Chapter 1 - America's Freedom Faith and The Cold War

changes, upon the credit of mere hypothesis and opinion, exposes to perpetual change, from the endless variety of hypothesis and opinion; and remember, especially, that for the efficient management of your common interest, in a country so extensive as ours, a government of as much vigor as is consistent with the perfect security of liberty is indispensable. Liberty itself will find in such a government, with powers properly distributed and adjusted, its surest guardian. . . .
[Factions and Individual Despotism] The alternate domination of one faction over another, sharpened by the spirit of revenge, natural to party dissension, which in different ages and countries has perpetrated the most horrid enormities, is itself a frightful despotism. . . . The disorders and miseries which result gradually incline the minds of men to seek security and repose in the absolute power of an individual; and sooner or later the chief of some prevailing faction, more able or more fortunate than his competitors, turns this disposition to the purposes of his own elevation, on the ruins of public liberty. . . .
[Centralized Departments, State Despotism] It is important . . . that the habits of thinking in a free country should inspire caution in those entrusted with its administration, to confine themselves within their respective constitutional spheres, avoiding in the exercise of the powers of one department to encroach upon another. The spirit of encroachment tends to consolidate the powers of all the departments in one, and thus to create, whatever the form of government, a real despotism. A just estimate of that love of power, and proneness to abuse it, which predominates in the human heart, is sufficient to satisfy us of the truth of this position. The necessity of reciprocal checks in the exercise of political power, by dividing and distributing it into different depositaries, and constituting each the guardian of the public weal against invasions by the others, has been evinced by experiments ancient and modern; some of them in our country and under our own eyes. . . .
[Religion, Morality, Justice] Of all the dispositions and habits which lead to political prosperity, religion and morality are indispensable supports. In vain would that man claim the tribute of patriotism, who should labor to subvert these great pillars of human happiness, these firmest props of the duties of men and citizens. . . . It will be worthy of a free, enlightened, and at no distant period, a great nation, to give to mankind the magnanimous and too novel example of a people always guided by an exalted justice and benevolence. . . . Harmony, liberal intercourse with all nations, are recommended by policy, humanity, and interest. (headings added)10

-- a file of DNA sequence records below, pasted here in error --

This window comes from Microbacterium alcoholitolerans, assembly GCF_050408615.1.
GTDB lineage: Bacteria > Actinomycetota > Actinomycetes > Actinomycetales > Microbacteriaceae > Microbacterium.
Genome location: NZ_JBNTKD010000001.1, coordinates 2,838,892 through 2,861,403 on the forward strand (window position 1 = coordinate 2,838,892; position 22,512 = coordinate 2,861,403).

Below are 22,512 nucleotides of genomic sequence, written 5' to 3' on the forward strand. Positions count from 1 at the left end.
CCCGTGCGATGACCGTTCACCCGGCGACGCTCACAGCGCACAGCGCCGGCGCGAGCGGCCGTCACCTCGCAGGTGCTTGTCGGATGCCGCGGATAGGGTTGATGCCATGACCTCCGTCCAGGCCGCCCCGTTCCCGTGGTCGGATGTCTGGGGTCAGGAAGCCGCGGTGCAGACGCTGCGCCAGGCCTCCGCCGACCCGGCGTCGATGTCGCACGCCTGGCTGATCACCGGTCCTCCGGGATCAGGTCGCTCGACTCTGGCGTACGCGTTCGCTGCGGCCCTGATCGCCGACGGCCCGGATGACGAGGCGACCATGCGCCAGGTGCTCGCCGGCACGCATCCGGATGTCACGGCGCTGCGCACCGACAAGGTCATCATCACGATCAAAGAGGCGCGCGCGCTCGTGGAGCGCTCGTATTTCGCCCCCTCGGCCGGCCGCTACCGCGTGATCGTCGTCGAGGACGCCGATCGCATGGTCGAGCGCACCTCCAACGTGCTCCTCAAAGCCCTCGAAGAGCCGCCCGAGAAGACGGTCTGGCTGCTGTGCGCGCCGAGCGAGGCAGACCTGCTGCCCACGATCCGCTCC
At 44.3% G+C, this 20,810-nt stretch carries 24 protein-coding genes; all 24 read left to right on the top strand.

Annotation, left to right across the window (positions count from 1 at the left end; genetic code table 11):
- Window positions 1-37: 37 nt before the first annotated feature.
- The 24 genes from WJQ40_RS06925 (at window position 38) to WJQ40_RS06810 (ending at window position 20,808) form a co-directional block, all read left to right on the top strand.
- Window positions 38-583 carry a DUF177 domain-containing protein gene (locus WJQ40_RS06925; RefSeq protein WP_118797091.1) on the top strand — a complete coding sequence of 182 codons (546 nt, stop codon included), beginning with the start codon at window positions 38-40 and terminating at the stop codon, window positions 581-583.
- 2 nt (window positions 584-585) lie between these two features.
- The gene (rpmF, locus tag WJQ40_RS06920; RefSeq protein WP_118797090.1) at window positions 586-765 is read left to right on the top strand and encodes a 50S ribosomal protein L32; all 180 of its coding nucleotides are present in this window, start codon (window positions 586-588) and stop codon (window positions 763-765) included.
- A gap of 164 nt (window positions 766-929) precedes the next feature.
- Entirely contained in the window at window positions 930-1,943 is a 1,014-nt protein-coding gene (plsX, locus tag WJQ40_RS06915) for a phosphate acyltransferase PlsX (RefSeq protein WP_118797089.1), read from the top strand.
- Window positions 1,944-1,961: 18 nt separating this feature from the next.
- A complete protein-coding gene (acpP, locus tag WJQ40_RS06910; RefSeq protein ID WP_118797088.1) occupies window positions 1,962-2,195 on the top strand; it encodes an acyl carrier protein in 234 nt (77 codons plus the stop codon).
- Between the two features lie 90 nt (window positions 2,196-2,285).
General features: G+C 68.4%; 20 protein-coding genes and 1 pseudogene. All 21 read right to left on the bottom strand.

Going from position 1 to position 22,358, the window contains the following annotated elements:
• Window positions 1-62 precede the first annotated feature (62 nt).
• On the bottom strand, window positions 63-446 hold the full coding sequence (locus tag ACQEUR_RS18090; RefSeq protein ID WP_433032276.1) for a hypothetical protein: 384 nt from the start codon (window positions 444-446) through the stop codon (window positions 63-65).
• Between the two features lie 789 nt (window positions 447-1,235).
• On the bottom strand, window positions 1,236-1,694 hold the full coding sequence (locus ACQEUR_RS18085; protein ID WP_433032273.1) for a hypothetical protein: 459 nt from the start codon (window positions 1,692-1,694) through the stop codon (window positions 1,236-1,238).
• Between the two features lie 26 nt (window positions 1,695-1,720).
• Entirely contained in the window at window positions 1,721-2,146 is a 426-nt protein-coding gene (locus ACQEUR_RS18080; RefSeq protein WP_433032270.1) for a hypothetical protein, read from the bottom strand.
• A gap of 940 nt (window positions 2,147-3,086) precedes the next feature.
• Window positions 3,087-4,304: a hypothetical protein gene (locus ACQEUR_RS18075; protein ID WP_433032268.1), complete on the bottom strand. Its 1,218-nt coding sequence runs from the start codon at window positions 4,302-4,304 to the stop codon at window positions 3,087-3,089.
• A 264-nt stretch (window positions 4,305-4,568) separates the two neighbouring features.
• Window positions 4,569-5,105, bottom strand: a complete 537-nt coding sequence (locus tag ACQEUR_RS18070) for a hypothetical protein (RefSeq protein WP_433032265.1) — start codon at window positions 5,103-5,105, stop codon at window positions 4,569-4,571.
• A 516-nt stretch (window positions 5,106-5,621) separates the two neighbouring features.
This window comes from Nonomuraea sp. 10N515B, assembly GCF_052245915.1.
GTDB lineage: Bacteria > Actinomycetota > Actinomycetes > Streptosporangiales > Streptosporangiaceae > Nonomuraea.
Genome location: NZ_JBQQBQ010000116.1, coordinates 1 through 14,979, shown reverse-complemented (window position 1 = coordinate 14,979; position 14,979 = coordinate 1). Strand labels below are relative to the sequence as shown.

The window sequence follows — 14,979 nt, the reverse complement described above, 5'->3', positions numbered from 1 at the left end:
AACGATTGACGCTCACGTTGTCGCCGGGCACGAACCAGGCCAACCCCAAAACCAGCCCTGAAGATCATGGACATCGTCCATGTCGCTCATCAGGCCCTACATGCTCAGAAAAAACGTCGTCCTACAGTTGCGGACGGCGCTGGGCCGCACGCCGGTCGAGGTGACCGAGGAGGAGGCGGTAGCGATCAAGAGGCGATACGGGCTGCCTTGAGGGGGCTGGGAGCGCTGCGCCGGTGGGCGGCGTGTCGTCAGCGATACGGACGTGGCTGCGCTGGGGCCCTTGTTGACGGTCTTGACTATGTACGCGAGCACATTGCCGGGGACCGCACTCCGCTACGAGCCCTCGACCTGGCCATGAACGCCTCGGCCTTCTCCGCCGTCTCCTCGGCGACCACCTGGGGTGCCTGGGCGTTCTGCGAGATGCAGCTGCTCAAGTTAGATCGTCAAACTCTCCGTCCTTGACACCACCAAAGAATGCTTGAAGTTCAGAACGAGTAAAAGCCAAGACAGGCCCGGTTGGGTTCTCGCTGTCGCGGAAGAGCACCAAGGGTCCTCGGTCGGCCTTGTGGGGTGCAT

Foreign Alliances and Washington’s Caveats. Isolationists and libertarians have at times mistakenly applied George Washington’s warning in this address against foreign “entangling” alliances in Europe and elsewhere as if he had spoken in the Cold War and later historical context of trans-oceanic, intercontinental-range missiles. It is important to note that Washington put his warning into a different eighteenth-century context of a “detached and distant situation”:
[Europe] must be engaged in frequent controversies, the causes of which are essentially foreign to our concerns. Hence, therefore, it must be unwise in us to implicate ourselves by artificial ties in the ordinary vicissitudes of her politics, or the ordinary combinations and collisions of her friendships or enmities. Our detached and distant situation invites and enables us to pursue a different course.11
Washington further seriously qualified the above counsel when he added that it was only feasible when “we may defy material injury from external annoyance” and “as we are now at liberty to do it.”12 The situation had clearly changed by the twentieth century and George Washington, a general and statesman, would likely have counseled a U.S. national security strategy close to Reagan’s policy of “peace through strength” in the face of existential threats, such as those posed by the Soviet Union, nuclear weapons, and global terrorism.
Thomas Jefferson. A chief author of the Declaration of Independence and the Constitution as well as a future U.S. Secretary of State and President, Jefferson is considered with George Washington, James Madison (author of “The Federalist Papers”), and Alexander Hamilton (who argued for a strong national government and was an early Secretary of the Treasury) to be one of the key founders of U.S. constitutionalism. Jefferson’s Words Inscribed on the Jefferson Memorial, dedicated in Washington, D.C. in 1943, reflect important elements of America’s freedom faith.
Under the Jefferson Memorial’s dome is the inscription: “I have sworn upon the altar of god eternal hostility against every form of tyranny over the mind of man” (from Jefferson’s letter to Benjamin Rush, September 23, 1800). The Memorial’s first panel cites the following excerpts, cited earlier from the Declaration of Independence:
[Book pg. 10]